Political liberalization and human development

Susumu Annaka, Masaaki Higashijima
2021 World Development  
It has been long debated among comparativists whether democratic states advance human development. By regressing infant mortality rates on a cumulative score of democracy, recent studies have suggested that a long tradition of democracy is of greater importance than the present degree of democracy to explain human development. This approach, however, faces several issues and also fails to pinpoint the effect of a democratic reform at a certain point in time on future human welfare. We argue
more » ... political liberalization encourages policymakers to adopt poverty-alleviating policies, but such a policy change is more likely to bear substantive fruit over the relatively long run. Using newly collected panel data on infant mortality rates from 1800 to 2015 from 172 countries, we test our theoretical expectations. Applying error correction models to this extensive time-series cross-sectional data, we find that political liberalization is more likely to increase equal access to public services immediately but that infant mortality rates are reduced in the long run. These results suggest that democratic reforms do have a positive effect on human welfare, but the effect might appear with a passage of time as well as shrinks over time. Our research implies that policymakers may need to make tireless investments in the advancement of political liberalization to continue improving human well-being in the developing world.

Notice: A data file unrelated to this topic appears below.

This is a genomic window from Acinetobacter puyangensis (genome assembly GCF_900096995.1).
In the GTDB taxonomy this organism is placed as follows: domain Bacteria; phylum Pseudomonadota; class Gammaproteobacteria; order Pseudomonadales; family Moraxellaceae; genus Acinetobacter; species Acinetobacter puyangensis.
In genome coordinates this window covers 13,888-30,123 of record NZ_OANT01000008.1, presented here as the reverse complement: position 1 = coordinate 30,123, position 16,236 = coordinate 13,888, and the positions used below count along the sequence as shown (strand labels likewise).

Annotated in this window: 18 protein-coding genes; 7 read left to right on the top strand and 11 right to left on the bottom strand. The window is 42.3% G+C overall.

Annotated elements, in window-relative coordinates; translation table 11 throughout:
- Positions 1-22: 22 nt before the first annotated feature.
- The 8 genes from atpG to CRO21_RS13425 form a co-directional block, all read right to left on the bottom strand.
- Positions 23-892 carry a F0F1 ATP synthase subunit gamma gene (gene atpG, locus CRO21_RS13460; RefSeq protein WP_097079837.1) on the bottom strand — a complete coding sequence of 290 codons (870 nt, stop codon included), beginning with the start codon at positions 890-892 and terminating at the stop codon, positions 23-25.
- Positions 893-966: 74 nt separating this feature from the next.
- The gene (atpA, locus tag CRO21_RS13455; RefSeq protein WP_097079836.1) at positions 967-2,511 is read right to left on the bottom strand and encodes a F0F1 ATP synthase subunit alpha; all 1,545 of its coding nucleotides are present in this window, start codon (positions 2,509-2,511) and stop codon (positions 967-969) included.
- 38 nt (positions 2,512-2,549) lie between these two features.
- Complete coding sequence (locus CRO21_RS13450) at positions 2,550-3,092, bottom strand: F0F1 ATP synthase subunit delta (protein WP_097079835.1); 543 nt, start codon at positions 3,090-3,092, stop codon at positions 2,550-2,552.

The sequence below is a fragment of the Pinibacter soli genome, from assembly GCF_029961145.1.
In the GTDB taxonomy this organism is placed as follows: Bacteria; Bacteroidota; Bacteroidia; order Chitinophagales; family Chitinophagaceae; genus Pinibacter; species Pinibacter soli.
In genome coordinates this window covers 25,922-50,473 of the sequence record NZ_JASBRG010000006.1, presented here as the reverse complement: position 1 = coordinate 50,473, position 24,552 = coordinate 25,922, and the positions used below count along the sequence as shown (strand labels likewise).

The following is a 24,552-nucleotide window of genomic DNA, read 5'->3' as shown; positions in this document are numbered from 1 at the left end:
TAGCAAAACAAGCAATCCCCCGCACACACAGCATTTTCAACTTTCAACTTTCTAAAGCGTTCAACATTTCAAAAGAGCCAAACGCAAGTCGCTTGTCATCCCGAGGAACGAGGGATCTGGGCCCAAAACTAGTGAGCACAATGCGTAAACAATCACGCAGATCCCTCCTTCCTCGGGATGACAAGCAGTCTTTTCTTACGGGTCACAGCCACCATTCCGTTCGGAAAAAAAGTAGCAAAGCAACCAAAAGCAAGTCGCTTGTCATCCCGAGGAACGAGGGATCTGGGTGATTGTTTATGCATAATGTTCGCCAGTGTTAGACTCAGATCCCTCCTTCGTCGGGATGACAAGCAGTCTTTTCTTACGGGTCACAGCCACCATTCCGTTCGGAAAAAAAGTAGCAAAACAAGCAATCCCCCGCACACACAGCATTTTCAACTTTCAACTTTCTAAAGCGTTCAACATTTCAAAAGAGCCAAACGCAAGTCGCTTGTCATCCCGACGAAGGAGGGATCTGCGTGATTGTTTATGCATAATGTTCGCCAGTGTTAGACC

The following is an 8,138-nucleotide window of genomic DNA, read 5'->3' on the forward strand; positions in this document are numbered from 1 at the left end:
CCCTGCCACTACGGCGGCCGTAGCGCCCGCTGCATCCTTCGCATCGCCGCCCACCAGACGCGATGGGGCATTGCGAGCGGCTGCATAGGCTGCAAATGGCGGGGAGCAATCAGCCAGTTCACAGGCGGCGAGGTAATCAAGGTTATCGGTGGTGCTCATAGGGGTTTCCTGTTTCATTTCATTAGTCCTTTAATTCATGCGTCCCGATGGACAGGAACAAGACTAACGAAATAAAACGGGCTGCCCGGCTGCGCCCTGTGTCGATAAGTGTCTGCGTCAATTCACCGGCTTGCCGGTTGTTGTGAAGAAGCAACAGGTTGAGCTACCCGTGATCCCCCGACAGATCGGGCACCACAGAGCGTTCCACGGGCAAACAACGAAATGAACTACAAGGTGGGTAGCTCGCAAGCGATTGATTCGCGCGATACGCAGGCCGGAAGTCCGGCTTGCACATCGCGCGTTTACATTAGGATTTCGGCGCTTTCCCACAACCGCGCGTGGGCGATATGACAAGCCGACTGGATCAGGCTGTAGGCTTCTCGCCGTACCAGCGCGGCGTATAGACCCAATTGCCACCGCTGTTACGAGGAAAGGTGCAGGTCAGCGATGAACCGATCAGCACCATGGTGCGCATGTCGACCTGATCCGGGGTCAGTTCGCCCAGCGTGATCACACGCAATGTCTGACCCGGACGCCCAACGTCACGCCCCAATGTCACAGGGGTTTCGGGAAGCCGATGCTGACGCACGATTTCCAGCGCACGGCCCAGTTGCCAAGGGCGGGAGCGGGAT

doi:10.1016/j.worlddev.2021.105614 fatcat:q6a3q4alo5ezzanaal3p2tzcka